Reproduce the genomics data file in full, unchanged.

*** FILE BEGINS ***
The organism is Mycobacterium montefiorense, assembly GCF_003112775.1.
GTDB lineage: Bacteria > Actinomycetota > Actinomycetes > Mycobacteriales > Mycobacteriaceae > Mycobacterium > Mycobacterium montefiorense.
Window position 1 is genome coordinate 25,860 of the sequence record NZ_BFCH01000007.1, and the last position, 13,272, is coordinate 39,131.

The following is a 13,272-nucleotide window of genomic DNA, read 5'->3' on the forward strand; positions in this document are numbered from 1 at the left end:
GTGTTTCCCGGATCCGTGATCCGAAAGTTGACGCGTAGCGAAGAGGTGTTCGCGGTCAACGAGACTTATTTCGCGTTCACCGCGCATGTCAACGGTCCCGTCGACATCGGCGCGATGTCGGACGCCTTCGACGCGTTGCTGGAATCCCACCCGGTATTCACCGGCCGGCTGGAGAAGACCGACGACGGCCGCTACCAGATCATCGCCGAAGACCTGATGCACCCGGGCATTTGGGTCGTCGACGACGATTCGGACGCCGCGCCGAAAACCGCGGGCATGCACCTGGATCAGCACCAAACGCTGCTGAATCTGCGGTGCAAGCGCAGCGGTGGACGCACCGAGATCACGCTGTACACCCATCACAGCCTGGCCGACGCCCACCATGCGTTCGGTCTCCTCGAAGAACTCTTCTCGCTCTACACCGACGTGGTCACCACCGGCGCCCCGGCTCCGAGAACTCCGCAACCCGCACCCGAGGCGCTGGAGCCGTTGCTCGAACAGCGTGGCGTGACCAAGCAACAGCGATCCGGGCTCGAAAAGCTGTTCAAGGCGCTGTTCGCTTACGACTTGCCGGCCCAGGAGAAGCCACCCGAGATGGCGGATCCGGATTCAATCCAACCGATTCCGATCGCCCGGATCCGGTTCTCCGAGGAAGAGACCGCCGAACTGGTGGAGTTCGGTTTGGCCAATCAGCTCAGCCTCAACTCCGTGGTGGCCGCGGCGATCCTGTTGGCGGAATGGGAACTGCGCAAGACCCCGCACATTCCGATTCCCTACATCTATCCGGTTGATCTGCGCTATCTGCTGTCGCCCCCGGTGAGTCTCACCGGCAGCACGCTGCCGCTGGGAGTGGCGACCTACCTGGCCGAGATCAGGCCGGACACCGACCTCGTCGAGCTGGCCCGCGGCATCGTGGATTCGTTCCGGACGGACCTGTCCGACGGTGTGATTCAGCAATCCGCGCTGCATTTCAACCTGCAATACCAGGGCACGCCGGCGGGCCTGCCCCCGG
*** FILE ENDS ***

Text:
The organism is Mycobacterium montefiorense, assembly GCF_003112775.1.
GTDB lineage: Bacteria > Actinomycetota > Actinomycetes > Mycobacteriales > Mycobacteriaceae > Mycobacterium > Mycobacterium montefiorense.
Window position 1 is genome coordinate 25,860 of the sequence record NZ_BFCH01000007.1, and the last position, 13,272, is coordinate 39,131.

The following is a 13,272-nucleotide window of genomic DNA, read 5'->3' on the forward strand; positions in this document are numbered from 1 at the left end:
GTGTTTCCCGGATCCGTGATCCGAAAGTTGACGCGTAGCGAAGAGGTGTTCGCGGTCAACGAGACTTATTTCGCGTTCACCGCGCATGTCAACGGTCCCGTCGACATCGGCGCGATGTCGGACGCCTTCGACGCGTTGCTGGAATCCCACCCGGTATTCACCGGCCGGCTGGAGAAGACCGACGACGGCCGCTACCAGATCATCGCCGAAGACCTGATGCACCCGGGCATTTGGGTCGTCGACGACGATTCGGACGCCGCGCCGAAAACCGCGGGCATGCACCTGGATCAGCACCAAACGCTGCTGAATCTGCGGTGCAAGCGCAGCGGTGGACGCACCGAGATCACGCTGTACACCCATCACAGCCTGGCCGACGCCCACCATGCGTTCGGTCTCCTCGAAGAACTCTTCTCGCTCTACACCGACGTGGTCACCACCGGCGCCCCGGCTCCGAGAACTCCGCAACCCGCACCCGAGGCGCTGGAGCCGTTGCTCGAACAGCGTGGCGTGACCAAGCAACAGCGATCCGGGCTCGAAAAGCTGTTCAAGGCGCTGTTCGCTTACGACTTGCCGGCCCAGGAGAAGCCACCCGAGATGGCGGATCCGGATTCAATCCAACCGATTCCGATCGCCCGGATCCGGTTCTCCGAGGAAGAGACCGCCGAACTGGTGGAGTTCGGTTTGGCCAATCAGCTCAGCCTCAACTCCGTGGTGGCCGCGGCGATCCTGTTGGCGGAATGGGAACTGCGCAAGACCCCGCACATTCCGATTCCCTACATCTATCCGGTTGATCTGCGCTATCTGCTGTCGCCCCCGGTGAGTCTCACCGGCAGCACGCTGCCGCTGGGAGTGGCGACCTACCTGGCCGAGATCAGGCCGGACACCGACCTCGTCGAGCTGGCCCGCGGCATCGTGGATTCGTTCCGGACGGACCTGTCCGACGGTGTGATTCAGCAATCCGCGCTGCATTTCAACCTGCAATACCAGGGCACGCCGGCGGGCCTGCCCCCGG